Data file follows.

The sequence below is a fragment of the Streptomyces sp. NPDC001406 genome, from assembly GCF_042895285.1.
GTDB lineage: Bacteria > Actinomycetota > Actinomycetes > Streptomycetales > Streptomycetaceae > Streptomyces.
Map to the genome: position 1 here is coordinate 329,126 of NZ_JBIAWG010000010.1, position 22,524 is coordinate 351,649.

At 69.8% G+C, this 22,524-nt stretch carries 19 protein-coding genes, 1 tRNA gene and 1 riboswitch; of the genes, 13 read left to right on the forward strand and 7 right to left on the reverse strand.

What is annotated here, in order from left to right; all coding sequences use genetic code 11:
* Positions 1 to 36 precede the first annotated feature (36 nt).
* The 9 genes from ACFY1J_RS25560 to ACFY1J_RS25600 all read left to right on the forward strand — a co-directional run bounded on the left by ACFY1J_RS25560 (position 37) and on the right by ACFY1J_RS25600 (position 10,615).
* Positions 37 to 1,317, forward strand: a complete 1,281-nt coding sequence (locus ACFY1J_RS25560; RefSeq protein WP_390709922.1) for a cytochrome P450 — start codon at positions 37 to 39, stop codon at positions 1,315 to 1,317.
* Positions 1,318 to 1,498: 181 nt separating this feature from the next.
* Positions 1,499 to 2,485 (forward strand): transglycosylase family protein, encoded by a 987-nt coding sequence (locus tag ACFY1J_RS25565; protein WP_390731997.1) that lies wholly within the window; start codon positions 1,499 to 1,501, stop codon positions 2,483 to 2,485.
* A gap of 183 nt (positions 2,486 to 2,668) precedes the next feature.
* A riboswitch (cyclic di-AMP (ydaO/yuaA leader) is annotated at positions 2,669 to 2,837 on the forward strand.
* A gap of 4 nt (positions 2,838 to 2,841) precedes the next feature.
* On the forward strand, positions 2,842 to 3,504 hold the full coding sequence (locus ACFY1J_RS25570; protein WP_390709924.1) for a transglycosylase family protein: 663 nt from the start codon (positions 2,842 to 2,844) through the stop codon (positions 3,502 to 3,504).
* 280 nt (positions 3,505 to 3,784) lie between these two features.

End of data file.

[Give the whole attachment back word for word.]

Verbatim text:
The sequence below is a fragment of the Streptomyces sp. NPDC001406 genome, from assembly GCF_042895285.1.
GTDB lineage: Bacteria > Actinomycetota > Actinomycetes > Streptomycetales > Streptomycetaceae > Streptomyces.
Map to the genome: position 1 here is coordinate 329,126 of NZ_JBIAWG010000010.1, position 22,524 is coordinate 351,649.

At 69.8% G+C, this 22,524-nt stretch carries 19 protein-coding genes, 1 tRNA gene and 1 riboswitch; of the genes, 13 read left to right on the forward strand and 7 right to left on the reverse strand.

What is annotated here, in order from left to right; all coding sequences use genetic code 11:
* Positions 1 to 36 precede the first annotated feature (36 nt).
* The 9 genes from ACFY1J_RS25560 to ACFY1J_RS25600 all read left to right on the forward strand — a co-directional run bounded on the left by ACFY1J_RS25560 (position 37) and on the right by ACFY1J_RS25600 (position 10,615).
* Positions 37 to 1,317, forward strand: a complete 1,281-nt coding sequence (locus ACFY1J_RS25560; RefSeq protein WP_390709922.1) for a cytochrome P450 — start codon at positions 37 to 39, stop codon at positions 1,315 to 1,317.
* Positions 1,318 to 1,498: 181 nt separating this feature from the next.
* Positions 1,499 to 2,485 (forward strand): transglycosylase family protein, encoded by a 987-nt coding sequence (locus tag ACFY1J_RS25565; protein WP_390731997.1) that lies wholly within the window; start codon positions 1,499 to 1,501, stop codon positions 2,483 to 2,485.
* A gap of 183 nt (positions 2,486 to 2,668) precedes the next feature.
* A riboswitch (cyclic di-AMP (ydaO/yuaA leader) is annotated at positions 2,669 to 2,837 on the forward strand.
* A gap of 4 nt (positions 2,838 to 2,841) precedes the next feature.
* On the forward strand, positions 2,842 to 3,504 hold the full coding sequence (locus ACFY1J_RS25570; protein WP_390709924.1) for a transglycosylase family protein: 663 nt from the start codon (positions 2,842 to 2,844) through the stop codon (positions 3,502 to 3,504).
* 280 nt (positions 3,505 to 3,784) lie between these two features.